New School University's "Fear: Its Political Uses and Abuses", + + + +
By Al Berrios (contact Al Berrios)
Organized by the Graduate Faculty as a "Social Research" Conference on Feb. 5th, the event featured former VP Al Gore as its keynote. It was a mini-democratic, Bush-bashing fest, as hoards packed the same Tishman Auditorium I visited for the Latino Media conference just a week before ("4th Latin Media, IT and Communications Conference") to hear Mr. Gore's less-than-objective views on the current administration.
I only attended this presentation of the 2-day event due to time restrictions, but academically, I could tell it was top-notch. Because of the poor networking opportunities I encountered, though, I can't give this event a full 5 pluses. (Some CNN reporter was not only snobbish when asked where she worked and her news beat, but incredibly rude, burping audibly several times during the speech.)
I've got to hand it to Gore, the guy is a natural politician. An-always effective tool for great leaders is choosing sides, which Gore clearly did by zeroing in on the Iraq situation, (don't forget, Gore lost the presidency by what many still consider an unfair advantage by President Bush, so he wasn't exactly being delicate in his intense disgust for the president's "violation" of America's trust in his leadership.)
As Gore pointed out, not only did a leading weapon's expert (David Kay) publicly proclaim how wrong we were in our assumption of Iraq's WMDs, but Bush decides he wants to start an investigation into the intelligence that lead us astray - with him picking the investigators. Following a Nixon-esque mantra, Bush realized that "people react to fear, not love" and proceeded to make us fear Iraq. The rest is history.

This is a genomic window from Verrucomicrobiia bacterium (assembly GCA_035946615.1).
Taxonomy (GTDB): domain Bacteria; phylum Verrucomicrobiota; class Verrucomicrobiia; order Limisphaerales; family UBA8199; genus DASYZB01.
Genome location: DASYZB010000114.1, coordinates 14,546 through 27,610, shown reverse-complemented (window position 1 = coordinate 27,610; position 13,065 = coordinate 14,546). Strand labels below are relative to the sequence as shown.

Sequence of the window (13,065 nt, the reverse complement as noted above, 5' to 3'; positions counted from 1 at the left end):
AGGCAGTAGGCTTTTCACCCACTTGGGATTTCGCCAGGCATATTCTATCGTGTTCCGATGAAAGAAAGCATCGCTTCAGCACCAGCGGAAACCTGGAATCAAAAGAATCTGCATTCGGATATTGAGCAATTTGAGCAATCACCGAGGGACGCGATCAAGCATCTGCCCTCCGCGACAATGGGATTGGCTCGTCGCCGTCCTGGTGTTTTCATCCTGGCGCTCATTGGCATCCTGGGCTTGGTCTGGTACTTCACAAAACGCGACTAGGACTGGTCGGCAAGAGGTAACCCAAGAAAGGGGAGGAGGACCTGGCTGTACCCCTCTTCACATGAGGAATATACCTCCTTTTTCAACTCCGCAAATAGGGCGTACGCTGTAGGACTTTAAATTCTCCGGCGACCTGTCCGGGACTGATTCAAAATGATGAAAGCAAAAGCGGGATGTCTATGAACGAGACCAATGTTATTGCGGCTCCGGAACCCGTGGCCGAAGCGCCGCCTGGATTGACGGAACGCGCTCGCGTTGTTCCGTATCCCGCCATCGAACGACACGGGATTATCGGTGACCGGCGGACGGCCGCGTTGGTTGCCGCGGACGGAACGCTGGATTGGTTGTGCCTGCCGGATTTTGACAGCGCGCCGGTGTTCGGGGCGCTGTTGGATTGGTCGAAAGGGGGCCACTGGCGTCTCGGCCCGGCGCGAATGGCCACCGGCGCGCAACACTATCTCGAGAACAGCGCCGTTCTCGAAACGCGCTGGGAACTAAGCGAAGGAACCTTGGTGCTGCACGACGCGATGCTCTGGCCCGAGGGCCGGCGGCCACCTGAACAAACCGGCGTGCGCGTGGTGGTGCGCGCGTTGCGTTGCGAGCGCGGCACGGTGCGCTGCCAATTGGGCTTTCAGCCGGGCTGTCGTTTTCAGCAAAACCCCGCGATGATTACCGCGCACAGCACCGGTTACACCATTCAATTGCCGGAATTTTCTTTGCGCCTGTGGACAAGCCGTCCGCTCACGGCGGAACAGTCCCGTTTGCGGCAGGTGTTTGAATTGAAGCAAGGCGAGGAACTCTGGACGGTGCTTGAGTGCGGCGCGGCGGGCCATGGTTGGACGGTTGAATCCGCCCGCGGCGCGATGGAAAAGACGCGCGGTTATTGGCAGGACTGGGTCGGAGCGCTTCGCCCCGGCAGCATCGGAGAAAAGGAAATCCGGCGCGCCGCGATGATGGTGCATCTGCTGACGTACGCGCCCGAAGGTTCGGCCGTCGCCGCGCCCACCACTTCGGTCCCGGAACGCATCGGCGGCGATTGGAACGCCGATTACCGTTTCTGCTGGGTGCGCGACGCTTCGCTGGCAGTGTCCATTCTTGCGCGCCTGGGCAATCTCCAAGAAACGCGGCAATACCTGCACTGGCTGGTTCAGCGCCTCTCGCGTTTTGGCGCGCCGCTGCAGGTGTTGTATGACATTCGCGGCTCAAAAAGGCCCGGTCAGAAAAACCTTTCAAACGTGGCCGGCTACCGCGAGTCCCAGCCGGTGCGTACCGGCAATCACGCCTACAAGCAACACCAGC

Gore was witty and depreciative of his own political stumbles, which the audience just ate up. But it made me realize the power of the mob (not just fear.) The energy from the crowd anticipating, then during, Gore's speech was very palpable, and if you weren't part of it, just as scary as Bush's foreign policies.
So what did Gore say? Basically that Bush took advantage of the American public and that's the way he wants it. He compares Bush to a dictator that doesn't base his actions or policy on facts, but emotions and dissent will not be tolerated. (Editorial: DUH! But seriously, tell us what you really think, Al? It's no secret these things have occurred - Bush is Republican, Iraq messed with his Dad, he and his dad (and Cheney) all have ties to defense contractors and Big Oil I mean, you'd have to be the most naïve person on Earth to believe Bush was really working for the best interests of Iraqis.)
Overall, it very much sounded
like some sort of political rally to oust Bush, but entertaining, informative,
and enlightening overall. I give it four pluses, + + +
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